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All drivers require a certain amount of car insurance coverage before heading out on to the streets. But, some states make it more complicated than others. Due to their full tort and limited tort insurance policies, Pennsylvania has complex laws regarding who is considered at fault for an accident. This article breaks down the question, “Is Pennsylvania a no-fault state for car accidents?” and when’s the right time to pursue a meeting with a Pennsylvania injury lawyer.
The Key Difference Between At-Fault Vs No-Fault
When looking at at-fault and no-fault insurance, the key differences are whether the victim has the right to sue and who pays for the damages. In no-fault insurance, each party’s insurance company compensates for minor injuries and other losses no matter who was at fault.
Most states do not require the victim to prove the other driver is at-fault before the victim receives compensation; this is known as personal injury protection. No-fault insurance gives the victim a limited right to sue. They may sue for non-economic damages such as suffering, pain, or anxiety but only under stipulations.
With at-fault insurance, the insurance pays for the damages according to the fault of each party involved. The driver deemed responsible for the accident is also responsible for the damages of the others involved. When an individual disagrees with the insurance payout, they can file suit for uncompensated damages.
Pennsylvania car accident laws and insurance are unique since they are a “choice” state. In this case, drivers can choose whether they want an at-fault or a no-fault insurance policy. Other choice states include Kentucky and New Jersey.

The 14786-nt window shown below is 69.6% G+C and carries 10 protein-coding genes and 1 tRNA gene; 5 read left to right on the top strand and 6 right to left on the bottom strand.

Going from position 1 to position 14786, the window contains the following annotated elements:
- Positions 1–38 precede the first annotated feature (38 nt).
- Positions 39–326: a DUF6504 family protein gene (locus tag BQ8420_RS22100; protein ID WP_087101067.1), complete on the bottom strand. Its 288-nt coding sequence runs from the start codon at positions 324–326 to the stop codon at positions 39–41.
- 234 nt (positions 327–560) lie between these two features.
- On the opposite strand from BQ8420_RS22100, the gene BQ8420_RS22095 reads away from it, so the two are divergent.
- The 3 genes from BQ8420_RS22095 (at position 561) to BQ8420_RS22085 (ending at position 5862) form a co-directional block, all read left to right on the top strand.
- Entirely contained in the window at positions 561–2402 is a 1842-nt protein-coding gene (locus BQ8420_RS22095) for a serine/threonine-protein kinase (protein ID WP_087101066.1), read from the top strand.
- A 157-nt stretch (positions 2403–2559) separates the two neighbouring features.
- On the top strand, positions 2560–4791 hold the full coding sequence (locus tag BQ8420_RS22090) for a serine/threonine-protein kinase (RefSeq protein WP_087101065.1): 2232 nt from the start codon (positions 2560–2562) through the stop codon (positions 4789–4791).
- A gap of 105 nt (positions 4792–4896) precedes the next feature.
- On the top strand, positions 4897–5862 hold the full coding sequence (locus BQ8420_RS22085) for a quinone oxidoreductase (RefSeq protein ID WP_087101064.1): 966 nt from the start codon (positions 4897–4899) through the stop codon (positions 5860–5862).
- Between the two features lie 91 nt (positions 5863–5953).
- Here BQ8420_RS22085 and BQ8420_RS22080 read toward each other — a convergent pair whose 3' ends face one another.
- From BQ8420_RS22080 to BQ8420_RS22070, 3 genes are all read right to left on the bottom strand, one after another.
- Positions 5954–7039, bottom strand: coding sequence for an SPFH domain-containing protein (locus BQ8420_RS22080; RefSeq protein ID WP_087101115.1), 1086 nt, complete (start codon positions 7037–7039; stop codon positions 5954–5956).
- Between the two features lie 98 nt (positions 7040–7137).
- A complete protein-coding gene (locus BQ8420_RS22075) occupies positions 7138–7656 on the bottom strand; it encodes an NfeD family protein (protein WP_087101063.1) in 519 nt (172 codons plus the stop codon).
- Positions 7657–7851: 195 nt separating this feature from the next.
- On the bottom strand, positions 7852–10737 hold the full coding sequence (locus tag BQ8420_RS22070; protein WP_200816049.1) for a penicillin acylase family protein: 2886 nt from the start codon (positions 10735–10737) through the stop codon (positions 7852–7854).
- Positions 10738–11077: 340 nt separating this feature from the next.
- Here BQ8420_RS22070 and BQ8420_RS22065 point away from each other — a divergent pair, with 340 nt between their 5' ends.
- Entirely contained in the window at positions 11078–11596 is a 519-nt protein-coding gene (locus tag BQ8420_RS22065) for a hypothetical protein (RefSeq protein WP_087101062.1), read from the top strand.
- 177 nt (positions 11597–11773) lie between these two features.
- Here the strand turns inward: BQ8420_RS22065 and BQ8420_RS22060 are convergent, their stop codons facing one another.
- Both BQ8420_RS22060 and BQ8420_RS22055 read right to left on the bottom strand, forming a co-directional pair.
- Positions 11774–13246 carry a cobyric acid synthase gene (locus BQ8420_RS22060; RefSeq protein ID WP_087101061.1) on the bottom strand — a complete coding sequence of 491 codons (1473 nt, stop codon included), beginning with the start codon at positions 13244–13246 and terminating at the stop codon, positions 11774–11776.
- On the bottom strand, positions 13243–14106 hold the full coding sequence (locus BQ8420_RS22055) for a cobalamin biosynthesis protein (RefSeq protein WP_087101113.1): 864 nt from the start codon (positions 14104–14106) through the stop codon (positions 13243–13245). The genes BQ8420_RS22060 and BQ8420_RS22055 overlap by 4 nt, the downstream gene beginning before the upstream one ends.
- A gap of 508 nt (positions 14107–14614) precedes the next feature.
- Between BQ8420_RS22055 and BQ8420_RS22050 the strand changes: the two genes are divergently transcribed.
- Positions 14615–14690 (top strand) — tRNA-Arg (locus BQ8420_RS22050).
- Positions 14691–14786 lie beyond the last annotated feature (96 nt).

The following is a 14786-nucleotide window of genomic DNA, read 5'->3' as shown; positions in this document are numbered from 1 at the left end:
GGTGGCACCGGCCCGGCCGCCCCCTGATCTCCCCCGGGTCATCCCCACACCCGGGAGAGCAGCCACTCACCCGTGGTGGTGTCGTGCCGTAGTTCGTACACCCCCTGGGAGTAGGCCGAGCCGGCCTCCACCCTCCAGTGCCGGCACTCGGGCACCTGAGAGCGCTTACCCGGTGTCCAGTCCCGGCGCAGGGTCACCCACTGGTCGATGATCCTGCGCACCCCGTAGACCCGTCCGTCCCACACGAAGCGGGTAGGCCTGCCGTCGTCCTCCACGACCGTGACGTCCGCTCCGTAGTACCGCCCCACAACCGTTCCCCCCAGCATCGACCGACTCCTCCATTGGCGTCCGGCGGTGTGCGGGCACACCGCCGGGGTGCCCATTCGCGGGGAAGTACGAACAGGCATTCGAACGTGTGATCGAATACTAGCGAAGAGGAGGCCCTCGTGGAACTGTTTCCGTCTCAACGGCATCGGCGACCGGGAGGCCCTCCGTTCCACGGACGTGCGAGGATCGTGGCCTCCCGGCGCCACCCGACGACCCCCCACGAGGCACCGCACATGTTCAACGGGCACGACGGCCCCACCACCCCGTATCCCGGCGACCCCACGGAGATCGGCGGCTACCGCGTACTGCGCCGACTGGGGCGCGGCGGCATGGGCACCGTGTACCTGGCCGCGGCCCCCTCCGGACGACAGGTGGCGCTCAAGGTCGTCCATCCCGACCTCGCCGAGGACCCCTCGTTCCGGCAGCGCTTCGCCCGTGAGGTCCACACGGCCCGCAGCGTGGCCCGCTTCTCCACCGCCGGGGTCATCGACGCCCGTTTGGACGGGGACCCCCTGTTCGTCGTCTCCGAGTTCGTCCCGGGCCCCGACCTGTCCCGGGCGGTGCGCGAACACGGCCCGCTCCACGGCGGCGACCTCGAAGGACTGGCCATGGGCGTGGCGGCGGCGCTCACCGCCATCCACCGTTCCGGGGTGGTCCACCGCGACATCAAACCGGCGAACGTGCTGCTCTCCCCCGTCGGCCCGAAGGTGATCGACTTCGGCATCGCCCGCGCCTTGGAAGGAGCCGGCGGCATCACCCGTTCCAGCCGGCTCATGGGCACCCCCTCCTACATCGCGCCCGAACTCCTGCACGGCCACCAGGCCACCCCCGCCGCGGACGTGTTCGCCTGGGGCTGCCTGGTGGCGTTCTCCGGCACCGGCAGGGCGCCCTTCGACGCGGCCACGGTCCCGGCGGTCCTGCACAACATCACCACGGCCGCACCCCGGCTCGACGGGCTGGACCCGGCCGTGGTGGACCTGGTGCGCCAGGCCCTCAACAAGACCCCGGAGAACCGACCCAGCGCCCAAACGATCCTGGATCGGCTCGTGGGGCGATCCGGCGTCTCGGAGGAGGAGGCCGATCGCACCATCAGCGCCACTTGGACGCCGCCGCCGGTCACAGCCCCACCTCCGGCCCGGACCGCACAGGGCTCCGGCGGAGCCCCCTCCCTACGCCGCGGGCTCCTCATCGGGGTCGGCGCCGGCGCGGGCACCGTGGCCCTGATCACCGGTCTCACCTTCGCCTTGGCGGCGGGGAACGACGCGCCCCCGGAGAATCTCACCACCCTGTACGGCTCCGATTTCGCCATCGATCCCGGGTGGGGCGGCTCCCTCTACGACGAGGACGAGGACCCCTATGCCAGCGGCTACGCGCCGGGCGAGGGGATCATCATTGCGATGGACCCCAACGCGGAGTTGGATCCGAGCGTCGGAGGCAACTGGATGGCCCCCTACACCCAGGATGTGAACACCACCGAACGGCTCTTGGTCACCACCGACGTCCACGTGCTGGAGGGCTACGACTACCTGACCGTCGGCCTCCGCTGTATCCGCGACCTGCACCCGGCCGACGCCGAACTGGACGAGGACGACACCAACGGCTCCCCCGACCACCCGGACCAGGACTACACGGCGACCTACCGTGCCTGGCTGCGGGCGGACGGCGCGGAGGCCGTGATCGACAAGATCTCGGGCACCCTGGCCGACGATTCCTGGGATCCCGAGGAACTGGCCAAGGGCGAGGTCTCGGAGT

Who Pays for Car Damage in Pennsylvania?
In Pennsylvania, the most common terminology is full tort and limited tort. Those who select limited tort as their insurance policy limit their right to compensation for injuries and other losses even if another driver causes the accident. They may seek compensation for medical treatment and losses but not for any pain and suffering. The exemption to this rule is if the loss is considered serious such as loss of a limb or death.
Full tort is more expensive than limited tort, but you receive unlimited rights for financial compensation. Full tort includes pain and suffering, even if it isn’t considered serious. If selected, they can opt out of some of Pennsylvania’s no-fault insurance systems.
It should be noted that the limited tort and full tort system only applies to personal injuries and not vehicle damage. The responsibility for vehicle and property damage goes to the at-fault driver.
Still Confused About Pennsylvania No-Fault Insurance Law?
If you or a loved one have been in a car accident in Pennsylvania, you may be entitled to compensation no matter your type of insurance if the injury is considered serious. Consult with the best personal injury lawyer in Philadelphiato see if legal action is a possibility. At Avrek Law, we have worked on over 45,000 cases receiving more than $1 billion for our clients. Our no win no fee policy ensures youonly pay legal fees once your case is won. Schedule a free consultation to meet with one of our lawyers.